At UN, Pakistan calls for disarming TTP

Urges global drive against terrorist armament

APP June 20, 2024


A senior Pakistani diplomat has called for a “concerted campaign” to recover all weapons from terrorist groups like Tehreek-e-Taliban Pakistan (TTP), which reportedly uses safe havens in Afghanistan to launch deadly cross-border attacks inside Pakistan.

“Pakistan is particularly concerned at the acquisition and use of modern and sophisticated small arms by the terrorist groups such as TTP — a UN-listed terrorist organization,” Ambassador Munir Akram said in remarks at the 4th Conference to review the implementation of the UN Programme of Action (UNPoA) on Small Arms and Light Weapons (SALW).

The 2001 UNPoA, which was backed by all member states, provides the framework for activities to counter the illicit trade in small arms and light weapons. Since then, the UN has worked to support the implementation of the UNPoA at national, regional, and international levels.

“Terrorists and criminals do not manufacture these arms,” the Pakistani envoy told delegates, pointing out they acquire them from illicit arms markets or receive them from entities that want to destabilize a particular region or country.

“It is essential to investigate how terrorist groups and criminal organizations acquire such sophisticated weapons,” Ambassador Akram said. “It is the responsibility of all States and the UN to take measures to prevent illicit trade, transfer and diversion of these arms.”

He also said that the illicit proliferation, excessive accumulation and misuse of small arms and light weapons continue to exacerbate conflicts, fuel terrorism, threaten peace and security and erode sustainable development, with hundreds of thousands of human lives lost each year, terrible suffering inflicted on civilians, and economies and societies devastated.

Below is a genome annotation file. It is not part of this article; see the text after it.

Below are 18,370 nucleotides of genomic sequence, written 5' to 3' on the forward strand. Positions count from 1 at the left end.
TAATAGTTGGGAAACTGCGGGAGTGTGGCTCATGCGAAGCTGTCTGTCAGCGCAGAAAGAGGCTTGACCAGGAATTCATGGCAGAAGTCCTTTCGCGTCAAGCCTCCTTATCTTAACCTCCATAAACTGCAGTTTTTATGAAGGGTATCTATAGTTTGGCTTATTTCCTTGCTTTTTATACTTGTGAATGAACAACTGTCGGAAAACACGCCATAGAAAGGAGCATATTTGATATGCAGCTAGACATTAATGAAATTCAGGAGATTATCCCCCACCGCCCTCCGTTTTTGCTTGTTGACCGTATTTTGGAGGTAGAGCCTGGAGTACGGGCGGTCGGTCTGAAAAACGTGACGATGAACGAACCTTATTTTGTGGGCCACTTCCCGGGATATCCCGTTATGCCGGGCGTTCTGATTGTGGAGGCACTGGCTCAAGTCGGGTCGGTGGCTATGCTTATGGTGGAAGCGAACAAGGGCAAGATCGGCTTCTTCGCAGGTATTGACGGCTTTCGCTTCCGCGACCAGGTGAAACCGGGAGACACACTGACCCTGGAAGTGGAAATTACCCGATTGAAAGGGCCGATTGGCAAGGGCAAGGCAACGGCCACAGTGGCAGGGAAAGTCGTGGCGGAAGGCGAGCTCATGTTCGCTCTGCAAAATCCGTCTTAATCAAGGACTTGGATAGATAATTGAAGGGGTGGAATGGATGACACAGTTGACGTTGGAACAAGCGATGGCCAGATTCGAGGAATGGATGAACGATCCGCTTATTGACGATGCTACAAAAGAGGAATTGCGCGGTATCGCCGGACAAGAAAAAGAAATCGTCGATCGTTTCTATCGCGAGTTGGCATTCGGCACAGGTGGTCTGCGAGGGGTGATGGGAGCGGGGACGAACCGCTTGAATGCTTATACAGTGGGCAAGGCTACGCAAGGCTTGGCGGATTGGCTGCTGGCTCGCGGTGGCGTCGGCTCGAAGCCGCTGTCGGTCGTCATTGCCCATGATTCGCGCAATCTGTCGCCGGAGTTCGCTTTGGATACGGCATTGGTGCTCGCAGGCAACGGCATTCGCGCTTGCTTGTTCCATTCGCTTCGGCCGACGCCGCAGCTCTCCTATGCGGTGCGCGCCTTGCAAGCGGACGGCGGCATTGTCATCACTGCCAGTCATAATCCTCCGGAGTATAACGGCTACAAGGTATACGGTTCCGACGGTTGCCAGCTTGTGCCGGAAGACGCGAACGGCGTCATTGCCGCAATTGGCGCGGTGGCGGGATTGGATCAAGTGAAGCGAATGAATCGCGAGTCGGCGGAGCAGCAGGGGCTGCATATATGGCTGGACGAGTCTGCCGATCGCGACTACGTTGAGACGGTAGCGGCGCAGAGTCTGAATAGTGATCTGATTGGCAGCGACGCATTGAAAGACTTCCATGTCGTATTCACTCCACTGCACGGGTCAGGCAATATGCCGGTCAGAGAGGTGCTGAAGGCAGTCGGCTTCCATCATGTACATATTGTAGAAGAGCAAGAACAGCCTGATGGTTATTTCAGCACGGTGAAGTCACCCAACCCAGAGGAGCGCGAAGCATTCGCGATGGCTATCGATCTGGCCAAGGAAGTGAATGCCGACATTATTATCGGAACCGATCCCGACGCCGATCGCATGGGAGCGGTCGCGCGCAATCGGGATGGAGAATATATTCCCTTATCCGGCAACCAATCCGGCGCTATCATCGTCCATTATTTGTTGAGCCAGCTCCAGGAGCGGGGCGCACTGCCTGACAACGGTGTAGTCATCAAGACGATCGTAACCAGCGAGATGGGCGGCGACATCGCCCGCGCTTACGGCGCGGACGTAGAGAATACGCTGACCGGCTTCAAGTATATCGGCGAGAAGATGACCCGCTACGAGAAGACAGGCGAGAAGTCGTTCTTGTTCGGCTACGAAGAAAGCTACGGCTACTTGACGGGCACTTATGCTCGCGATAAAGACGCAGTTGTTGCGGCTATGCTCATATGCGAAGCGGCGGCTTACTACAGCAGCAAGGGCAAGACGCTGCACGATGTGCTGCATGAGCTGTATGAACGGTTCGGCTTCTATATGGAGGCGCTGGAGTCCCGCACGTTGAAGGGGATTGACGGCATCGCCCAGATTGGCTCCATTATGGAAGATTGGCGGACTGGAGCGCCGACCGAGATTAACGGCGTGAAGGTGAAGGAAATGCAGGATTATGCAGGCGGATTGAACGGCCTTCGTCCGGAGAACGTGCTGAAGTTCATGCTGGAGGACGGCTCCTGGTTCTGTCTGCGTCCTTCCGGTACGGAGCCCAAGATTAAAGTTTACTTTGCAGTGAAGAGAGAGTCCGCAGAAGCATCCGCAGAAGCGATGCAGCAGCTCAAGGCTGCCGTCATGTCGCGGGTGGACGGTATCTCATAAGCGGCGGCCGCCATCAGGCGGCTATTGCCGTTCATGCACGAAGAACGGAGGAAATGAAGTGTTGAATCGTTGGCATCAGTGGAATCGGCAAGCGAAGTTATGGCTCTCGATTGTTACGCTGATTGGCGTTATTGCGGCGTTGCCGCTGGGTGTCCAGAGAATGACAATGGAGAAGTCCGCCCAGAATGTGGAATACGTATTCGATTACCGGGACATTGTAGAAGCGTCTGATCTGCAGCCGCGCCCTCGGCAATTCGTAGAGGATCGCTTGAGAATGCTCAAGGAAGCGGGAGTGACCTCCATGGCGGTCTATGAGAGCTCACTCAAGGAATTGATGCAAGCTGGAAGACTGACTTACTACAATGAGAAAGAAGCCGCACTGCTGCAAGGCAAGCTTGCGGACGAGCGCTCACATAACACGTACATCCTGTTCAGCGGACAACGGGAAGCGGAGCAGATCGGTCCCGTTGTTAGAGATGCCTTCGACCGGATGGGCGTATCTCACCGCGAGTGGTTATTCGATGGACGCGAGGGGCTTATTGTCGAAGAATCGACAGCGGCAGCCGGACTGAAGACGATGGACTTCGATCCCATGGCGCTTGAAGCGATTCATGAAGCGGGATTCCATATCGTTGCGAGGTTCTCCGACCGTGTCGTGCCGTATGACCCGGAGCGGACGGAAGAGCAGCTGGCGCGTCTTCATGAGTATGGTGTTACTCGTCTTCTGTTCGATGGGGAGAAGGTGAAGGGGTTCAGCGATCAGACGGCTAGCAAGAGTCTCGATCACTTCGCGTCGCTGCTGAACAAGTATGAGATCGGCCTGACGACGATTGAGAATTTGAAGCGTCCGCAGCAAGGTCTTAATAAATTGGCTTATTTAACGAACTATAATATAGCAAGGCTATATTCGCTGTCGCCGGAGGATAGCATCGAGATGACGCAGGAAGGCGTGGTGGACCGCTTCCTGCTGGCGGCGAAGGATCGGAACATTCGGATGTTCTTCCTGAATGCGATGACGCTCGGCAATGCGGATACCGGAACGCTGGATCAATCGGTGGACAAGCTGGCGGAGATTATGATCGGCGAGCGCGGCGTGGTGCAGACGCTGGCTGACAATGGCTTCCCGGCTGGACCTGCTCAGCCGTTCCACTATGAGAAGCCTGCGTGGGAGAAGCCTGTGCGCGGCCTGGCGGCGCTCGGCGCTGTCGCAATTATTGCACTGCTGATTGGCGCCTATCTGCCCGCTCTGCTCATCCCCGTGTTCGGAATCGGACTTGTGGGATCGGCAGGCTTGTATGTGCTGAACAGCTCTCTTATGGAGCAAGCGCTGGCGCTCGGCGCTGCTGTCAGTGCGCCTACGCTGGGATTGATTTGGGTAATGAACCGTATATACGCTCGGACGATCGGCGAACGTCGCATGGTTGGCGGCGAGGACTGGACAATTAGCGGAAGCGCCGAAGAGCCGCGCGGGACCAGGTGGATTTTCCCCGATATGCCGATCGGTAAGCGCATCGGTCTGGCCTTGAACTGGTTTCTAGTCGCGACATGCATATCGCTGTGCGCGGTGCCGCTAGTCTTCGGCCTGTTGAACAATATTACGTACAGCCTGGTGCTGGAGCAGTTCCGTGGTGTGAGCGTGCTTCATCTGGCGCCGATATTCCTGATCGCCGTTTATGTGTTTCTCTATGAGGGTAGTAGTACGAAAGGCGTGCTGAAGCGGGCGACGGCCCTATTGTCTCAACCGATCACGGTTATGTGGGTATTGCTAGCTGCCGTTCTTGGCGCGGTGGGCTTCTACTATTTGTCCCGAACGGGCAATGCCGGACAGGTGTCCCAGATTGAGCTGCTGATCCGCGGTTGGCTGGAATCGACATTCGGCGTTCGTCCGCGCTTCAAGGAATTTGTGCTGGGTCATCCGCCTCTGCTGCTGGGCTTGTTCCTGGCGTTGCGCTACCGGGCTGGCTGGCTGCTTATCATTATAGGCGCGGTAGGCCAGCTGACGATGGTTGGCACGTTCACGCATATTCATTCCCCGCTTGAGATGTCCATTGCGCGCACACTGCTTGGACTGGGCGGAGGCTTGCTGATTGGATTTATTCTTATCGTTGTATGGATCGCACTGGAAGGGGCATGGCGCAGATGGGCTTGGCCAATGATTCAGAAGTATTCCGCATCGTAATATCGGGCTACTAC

“The evolving nature of conflicts and the advent of new technologies pose new challenges to combat the proliferation of increasingly lethal small arms — UAVs and drones,” the Pakistani envoy said.

The UNPoA and the International Tracing Instrument (ITI), he said, represent an enduring international consensus and agreed framework to address challenges associated with the unauthorized, illicit trade and trafficking in these arms.

In this regard, Ambassador Akram said the current review conference offers an important opportunity to assess progress, identify challenges, and chart the way forward.

Pakistan, he said, has strengthened its legislative frameworks, enhanced transfer controls, and implemented robust measures to prevent the diversion of SALW to unauthorized users, including safe and secure stockpile management, comprehensive marking, tracking and record keeping.

But Ambassador Akram said a supply-side approach alone to tackle the SALW challenges, adding, “To reduce demand, more strenuous efforts and resources are required to resolve and end conflicts in various regions and sub-regions, end terrorist activities, and eliminate organized crime.”

International assistance and cooperation to build national capacities in tracking and interdiction will be central to the implementation of the UNPoA, he said.

Opening the discussion, Izumi Nakamitsu, the head of our Office for Disarmament Affairs (ODA), delivered remarks on behalf of the UN Secretary-General, Antonio Guterres.

In the remarks, the UN chief said the review conference arrives at a difficult and dangerous moment for humanity with global military expenditures on the rise. He added there is nothing “small” or “light” about the damage these weapons cause.


Replying to X

Comments are moderated and generally will be posted if they are on-topic and not abusive.

For more information, please see our Comments FAQ